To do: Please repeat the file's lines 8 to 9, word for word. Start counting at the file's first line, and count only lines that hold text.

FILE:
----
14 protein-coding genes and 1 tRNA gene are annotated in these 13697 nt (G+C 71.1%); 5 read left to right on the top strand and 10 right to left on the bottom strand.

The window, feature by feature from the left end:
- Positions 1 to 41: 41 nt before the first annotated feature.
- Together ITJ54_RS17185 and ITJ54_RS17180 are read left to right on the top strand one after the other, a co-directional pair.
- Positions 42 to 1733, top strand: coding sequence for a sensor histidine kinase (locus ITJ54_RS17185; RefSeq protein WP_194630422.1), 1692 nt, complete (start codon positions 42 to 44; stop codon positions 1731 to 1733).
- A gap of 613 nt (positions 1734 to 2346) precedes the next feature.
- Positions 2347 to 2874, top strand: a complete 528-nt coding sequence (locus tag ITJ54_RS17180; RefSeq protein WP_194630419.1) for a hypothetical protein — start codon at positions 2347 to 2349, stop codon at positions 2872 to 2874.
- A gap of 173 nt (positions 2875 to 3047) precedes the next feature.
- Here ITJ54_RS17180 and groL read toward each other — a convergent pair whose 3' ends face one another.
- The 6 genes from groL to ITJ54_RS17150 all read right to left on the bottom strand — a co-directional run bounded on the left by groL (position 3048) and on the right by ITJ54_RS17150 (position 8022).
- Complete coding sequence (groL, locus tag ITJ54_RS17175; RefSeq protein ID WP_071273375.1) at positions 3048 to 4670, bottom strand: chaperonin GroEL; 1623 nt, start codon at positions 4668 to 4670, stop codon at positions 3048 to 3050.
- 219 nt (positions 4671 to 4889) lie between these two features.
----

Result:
- A gap of 173 nt (positions 2875 to 3047) precedes the next feature.
- Here ITJ54_RS17180 and groL read toward each other — a convergent pair whose 3' ends face one another.